Nolke [00:11:48] No, not no, not necessarily. I think, though, the raw fact of the matter is the old OTP has, what, 500 people in it? How many prosecutors could you name offhand who have managed a team that size? And the answer is there aren’t very many. So what do you then look for is you looking for somebody who was capable of managing a team that size, and that is a question of attitude, of approach. Is the person willing to delegate? How do they understand accountability? Do they understand diversity? Do they understand the value of different perspectives? And all of those things are things that you’re looking for. The fact that you’ve done something in the past just doesn’t mean you’re the right person to do it again. And I’m speaking very generally here. You know, you look at the qualities of the individual, and that’s why it’s important to note that this was a competency of approach to interpret the interview. It’s competency-based. It’s not experience-based necessarily. And, of course, experience forms one of the competencies, but it’s not the single determinative factor. Just because I’ve done it again means I can do it again. No, it’s am I capable of doing this stuff? That’s what we were looking for.
Janet [00:13:09] There was an a new approach that you took to vetting that you took the way that the ICC handles new candidates for all of the people who come to work at the ICC, the safety and security section, I think it’s called. And you added that procedure in. Did that actually affect the outcome? You adding that procedure?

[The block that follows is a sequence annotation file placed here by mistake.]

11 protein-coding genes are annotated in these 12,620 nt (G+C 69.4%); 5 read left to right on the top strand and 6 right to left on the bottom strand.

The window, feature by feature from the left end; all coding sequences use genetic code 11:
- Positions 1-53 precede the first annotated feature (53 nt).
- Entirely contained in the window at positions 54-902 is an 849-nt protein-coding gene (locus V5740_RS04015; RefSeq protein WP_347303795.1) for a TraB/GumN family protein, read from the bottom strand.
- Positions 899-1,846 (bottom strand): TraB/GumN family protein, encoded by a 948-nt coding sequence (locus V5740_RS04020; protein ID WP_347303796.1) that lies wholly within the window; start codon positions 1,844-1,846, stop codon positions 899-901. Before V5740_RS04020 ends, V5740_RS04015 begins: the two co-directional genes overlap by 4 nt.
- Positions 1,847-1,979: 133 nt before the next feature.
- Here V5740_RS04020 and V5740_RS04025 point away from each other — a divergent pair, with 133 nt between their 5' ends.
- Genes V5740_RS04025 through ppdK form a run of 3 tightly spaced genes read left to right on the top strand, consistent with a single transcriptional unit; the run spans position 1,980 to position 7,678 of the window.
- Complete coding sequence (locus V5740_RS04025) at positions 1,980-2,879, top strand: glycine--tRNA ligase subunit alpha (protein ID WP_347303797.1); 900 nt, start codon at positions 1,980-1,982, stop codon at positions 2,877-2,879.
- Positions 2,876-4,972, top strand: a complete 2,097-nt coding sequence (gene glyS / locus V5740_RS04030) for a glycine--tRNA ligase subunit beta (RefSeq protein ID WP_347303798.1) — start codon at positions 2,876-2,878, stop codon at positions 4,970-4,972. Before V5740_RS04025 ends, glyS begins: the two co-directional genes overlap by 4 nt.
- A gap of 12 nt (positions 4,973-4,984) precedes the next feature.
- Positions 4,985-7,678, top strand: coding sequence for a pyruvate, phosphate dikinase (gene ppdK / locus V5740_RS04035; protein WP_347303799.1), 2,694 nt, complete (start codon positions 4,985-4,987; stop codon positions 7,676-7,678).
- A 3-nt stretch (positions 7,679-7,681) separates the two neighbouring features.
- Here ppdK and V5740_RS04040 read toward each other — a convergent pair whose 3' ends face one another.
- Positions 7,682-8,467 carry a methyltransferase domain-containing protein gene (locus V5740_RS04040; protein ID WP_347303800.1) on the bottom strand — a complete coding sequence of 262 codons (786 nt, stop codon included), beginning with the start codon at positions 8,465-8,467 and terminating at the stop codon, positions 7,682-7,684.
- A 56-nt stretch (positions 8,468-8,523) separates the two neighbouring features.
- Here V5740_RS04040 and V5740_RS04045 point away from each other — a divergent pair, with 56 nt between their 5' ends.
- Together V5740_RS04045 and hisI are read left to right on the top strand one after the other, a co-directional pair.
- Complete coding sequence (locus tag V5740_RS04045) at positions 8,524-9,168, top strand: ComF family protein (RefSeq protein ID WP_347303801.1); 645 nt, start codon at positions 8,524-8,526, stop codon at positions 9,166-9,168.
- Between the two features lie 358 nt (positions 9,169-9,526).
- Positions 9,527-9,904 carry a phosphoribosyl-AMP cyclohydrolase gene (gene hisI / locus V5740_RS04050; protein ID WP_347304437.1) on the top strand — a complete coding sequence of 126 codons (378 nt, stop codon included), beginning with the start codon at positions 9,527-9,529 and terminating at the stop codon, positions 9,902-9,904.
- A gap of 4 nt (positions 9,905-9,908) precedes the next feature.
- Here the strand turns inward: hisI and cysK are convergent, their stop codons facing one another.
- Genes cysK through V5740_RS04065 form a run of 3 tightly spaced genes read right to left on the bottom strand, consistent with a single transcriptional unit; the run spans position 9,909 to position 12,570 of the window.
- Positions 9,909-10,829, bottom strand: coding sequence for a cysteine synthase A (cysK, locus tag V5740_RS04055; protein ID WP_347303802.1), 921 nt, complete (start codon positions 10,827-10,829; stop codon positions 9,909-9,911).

[00:13:33] Forgive me if I don’t give a direct answer to that one, but I can certainly tell you that it gave an important dimension to the discussions that we had. Verifying candidates claims I think is very important. And any organisation that I know does that before they offer somebody a job. I mean, I have hired dozens and dozens of people in my past from the very first thing I do is pick up the phone and check the references. Now, intriguingly, in all other appointment processes in the court that is done, it is not done for elected officials. And it became very clear to us in our discussions with civil society specifically that they were concerned by this, because we think as multilateralists understand that once the electoral process begins, there are named candidates. There are nominated candidates. States parties start their lobbying. That a lot of the time some of those details get lost amongst the politicking. It was very clear to us that civil society, which to us constitutes a large part of who the court is for and about that in order for the process to be a legitimate one, we had to introduce something like that, to ensure that the qualifications under Article 42, three of the Rome Statute are, in fact, met and that is the high moral character and that is information that you can really get through a vetting process.